Anyhow Thanks For your Wonderful Temptalia Beauty Site to guide us through the internet aisles❤️?

Deborah S. Avatar

It is mind boggling. I think it has actually started to turn me off a little. I would prefer if brands did maybe seasonal makeup lines twice a year lines and took the time to really work on their products to maximize their performance. Quality over quantity! Unless someone releases a really good cool toned palette, I don’t see myself purchasing any more palettes this year or maybe longer.

Lesley Avatar

It depends on whether I have “the shoppies” or not. If I am not in the mood to buy, I skip over the news. If I am open, then I pay attention but only if it is a CF brand. Lately the only thing I have paid attention to was the launch by Physician’s Formula.

Caroline Avatar

Too frantic, too hectic, too many subpar releases, like the companies are racing to see who can beat their competitors to the finish line! As an earlier post suggested, a few seasonal releases each year – but GOOD ones – would be better than constantly churning out rubbish masquerading as something decent.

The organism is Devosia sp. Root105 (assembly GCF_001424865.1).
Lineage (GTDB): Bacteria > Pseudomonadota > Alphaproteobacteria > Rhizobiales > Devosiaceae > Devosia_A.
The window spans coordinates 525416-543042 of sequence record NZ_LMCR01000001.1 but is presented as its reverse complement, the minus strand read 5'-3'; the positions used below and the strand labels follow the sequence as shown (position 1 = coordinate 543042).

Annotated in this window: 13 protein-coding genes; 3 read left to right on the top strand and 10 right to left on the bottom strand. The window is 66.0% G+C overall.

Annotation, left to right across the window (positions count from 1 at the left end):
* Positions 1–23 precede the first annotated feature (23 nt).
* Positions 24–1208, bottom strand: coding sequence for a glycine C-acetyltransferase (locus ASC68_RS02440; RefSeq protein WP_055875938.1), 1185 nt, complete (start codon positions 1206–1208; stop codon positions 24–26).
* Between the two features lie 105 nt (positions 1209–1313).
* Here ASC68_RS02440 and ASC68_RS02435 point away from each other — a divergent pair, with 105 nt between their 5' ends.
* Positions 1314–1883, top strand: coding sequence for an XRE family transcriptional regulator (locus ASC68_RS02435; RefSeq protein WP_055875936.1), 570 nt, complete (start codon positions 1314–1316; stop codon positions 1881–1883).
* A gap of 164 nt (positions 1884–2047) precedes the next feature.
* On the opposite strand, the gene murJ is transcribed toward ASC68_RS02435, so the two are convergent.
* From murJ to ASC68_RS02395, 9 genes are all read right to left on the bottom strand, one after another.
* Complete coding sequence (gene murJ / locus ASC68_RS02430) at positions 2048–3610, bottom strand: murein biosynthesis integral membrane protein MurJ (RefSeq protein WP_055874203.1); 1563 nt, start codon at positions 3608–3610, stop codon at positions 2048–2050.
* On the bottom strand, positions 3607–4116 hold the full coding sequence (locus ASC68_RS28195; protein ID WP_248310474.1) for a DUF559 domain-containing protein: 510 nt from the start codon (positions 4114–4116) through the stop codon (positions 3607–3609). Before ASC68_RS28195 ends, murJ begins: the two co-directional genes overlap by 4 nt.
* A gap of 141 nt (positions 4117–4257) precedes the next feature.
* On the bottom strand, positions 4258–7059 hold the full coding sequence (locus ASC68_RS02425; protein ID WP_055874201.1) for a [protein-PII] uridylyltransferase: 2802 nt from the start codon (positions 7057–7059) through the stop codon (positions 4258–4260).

Lulle Avatar

The pace is frantic and the amount of stuff being released all the time is out of control. It’s a race for who launches the most new products in the least amount of time. I think there’s a general fatigue that is starting to spread (I read more and more negative comments about the excess of new releases), so in my opinion brands will have to find another way to stay relevant in the long run.
Looking at the brand that seems to have started the trend, MAC, I don’t think constantly launching new collections/products has been a good business decision. Their reputation took a hit because they released tons of mediocre products, and their relevance slowly started to decline. I think that on the long term brands who understand that quality is more important than quantity will be more successful.

Aline Avatar

It feels like the major brands are just copying each other over and over again. I find myself drawn more to indie brands now because they do their own thing. It’s often were the trends start as well. MAC went down the path of inundating the consumer with collections and I think it’s part of the reason why people don’t bother with them today. I think the major brands should learn a lesson from that.

Iron Maiden Avatar